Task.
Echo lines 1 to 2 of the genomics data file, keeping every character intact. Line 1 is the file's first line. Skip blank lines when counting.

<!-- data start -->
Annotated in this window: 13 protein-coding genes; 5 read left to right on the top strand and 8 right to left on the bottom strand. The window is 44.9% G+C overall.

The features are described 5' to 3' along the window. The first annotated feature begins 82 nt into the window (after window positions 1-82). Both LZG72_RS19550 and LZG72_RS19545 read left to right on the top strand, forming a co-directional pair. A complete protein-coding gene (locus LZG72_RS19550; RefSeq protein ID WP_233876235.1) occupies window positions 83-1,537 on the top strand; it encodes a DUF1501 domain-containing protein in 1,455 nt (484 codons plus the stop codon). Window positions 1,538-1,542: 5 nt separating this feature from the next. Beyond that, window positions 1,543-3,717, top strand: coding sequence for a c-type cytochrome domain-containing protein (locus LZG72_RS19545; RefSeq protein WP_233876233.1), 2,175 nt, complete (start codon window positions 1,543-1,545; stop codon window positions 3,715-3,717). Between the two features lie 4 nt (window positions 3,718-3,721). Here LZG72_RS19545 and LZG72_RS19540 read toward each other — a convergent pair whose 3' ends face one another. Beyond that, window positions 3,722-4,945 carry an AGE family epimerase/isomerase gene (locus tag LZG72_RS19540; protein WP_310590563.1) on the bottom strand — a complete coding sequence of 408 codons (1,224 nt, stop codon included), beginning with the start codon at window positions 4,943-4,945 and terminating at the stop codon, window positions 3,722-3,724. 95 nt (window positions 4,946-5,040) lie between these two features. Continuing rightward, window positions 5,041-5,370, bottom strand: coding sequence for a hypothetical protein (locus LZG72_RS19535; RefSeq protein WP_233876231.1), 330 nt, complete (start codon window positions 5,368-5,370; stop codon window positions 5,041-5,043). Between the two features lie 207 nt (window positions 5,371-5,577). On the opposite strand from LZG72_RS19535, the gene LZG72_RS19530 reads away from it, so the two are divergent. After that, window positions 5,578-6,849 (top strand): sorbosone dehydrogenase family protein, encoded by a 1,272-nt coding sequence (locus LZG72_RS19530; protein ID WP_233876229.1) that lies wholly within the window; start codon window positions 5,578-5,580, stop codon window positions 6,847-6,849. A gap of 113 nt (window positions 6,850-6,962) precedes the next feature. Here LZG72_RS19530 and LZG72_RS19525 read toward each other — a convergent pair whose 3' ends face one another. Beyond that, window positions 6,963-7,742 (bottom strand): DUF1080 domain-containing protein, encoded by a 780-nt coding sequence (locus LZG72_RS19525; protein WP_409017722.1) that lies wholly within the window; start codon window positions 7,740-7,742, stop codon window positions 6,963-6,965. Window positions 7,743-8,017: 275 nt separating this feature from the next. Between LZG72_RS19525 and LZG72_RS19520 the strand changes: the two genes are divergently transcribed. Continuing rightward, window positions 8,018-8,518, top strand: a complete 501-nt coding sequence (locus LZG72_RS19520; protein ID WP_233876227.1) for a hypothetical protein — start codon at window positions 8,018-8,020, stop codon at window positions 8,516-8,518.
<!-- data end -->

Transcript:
Annotated in this window: 13 protein-coding genes; 5 read left to right on the top strand and 8 right to left on the bottom strand. The window is 44.9% G+C overall.

The features are described 5' to 3' along the window. The first annotated feature begins 82 nt into the window (after window positions 1-82). Both LZG72_RS19550 and LZG72_RS19545 read left to right on the top strand, forming a co-directional pair. A complete protein-coding gene (locus LZG72_RS19550; RefSeq protein ID WP_233876235.1) occupies window positions 83-1,537 on the top strand; it encodes a DUF1501 domain-containing protein in 1,455 nt (484 codons plus the stop codon). Window positions 1,538-1,542: 5 nt separating this feature from the next. Beyond that, window positions 1,543-3,717, top strand: coding sequence for a c-type cytochrome domain-containing protein (locus LZG72_RS19545; RefSeq protein WP_233876233.1), 2,175 nt, complete (start codon window positions 1,543-1,545; stop codon window positions 3,715-3,717). Between the two features lie 4 nt (window positions 3,718-3,721). Here LZG72_RS19545 and LZG72_RS19540 read toward each other — a convergent pair whose 3' ends face one another. Beyond that, window positions 3,722-4,945 carry an AGE family epimerase/isomerase gene (locus tag LZG72_RS19540; protein WP_310590563.1) on the bottom strand — a complete coding sequence of 408 codons (1,224 nt, stop codon included), beginning with the start codon at window positions 4,943-4,945 and terminating at the stop codon, window positions 3,722-3,724. 95 nt (window positions 4,946-5,040) lie between these two features. Continuing rightward, window positions 5,041-5,370, bottom strand: coding sequence for a hypothetical protein (locus LZG72_RS19535; RefSeq protein WP_233876231.1), 330 nt, complete (start codon window positions 5,368-5,370; stop codon window positions 5,041-5,043). Between the two features lie 207 nt (window positions 5,371-5,577). On the opposite strand from LZG72_RS19535, the gene LZG72_RS19530 reads away from it, so the two are divergent. After that, window positions 5,578-6,849 (top strand): sorbosone dehydrogenase family protein, encoded by a 1,272-nt coding sequence (locus LZG72_RS19530; protein ID WP_233876229.1) that lies wholly within the window; start codon window positions 5,578-5,580, stop codon window positions 6,847-6,849. A gap of 113 nt (window positions 6,850-6,962) precedes the next feature. Here LZG72_RS19530 and LZG72_RS19525 read toward each other — a convergent pair whose 3' ends face one another. Beyond that, window positions 6,963-7,742 (bottom strand): DUF1080 domain-containing protein, encoded by a 780-nt coding sequence (locus LZG72_RS19525; protein WP_409017722.1) that lies wholly within the window; start codon window positions 7,740-7,742, stop codon window positions 6,963-6,965. Window positions 7,743-8,017: 275 nt separating this feature from the next. Between LZG72_RS19525 and LZG72_RS19520 the strand changes: the two genes are divergently transcribed. Continuing rightward, window positions 8,018-8,518, top strand: a complete 501-nt coding sequence (locus LZG72_RS19520; protein ID WP_233876227.1) for a hypothetical protein — start codon at window positions 8,018-8,020, stop codon at window positions 8,516-8,518.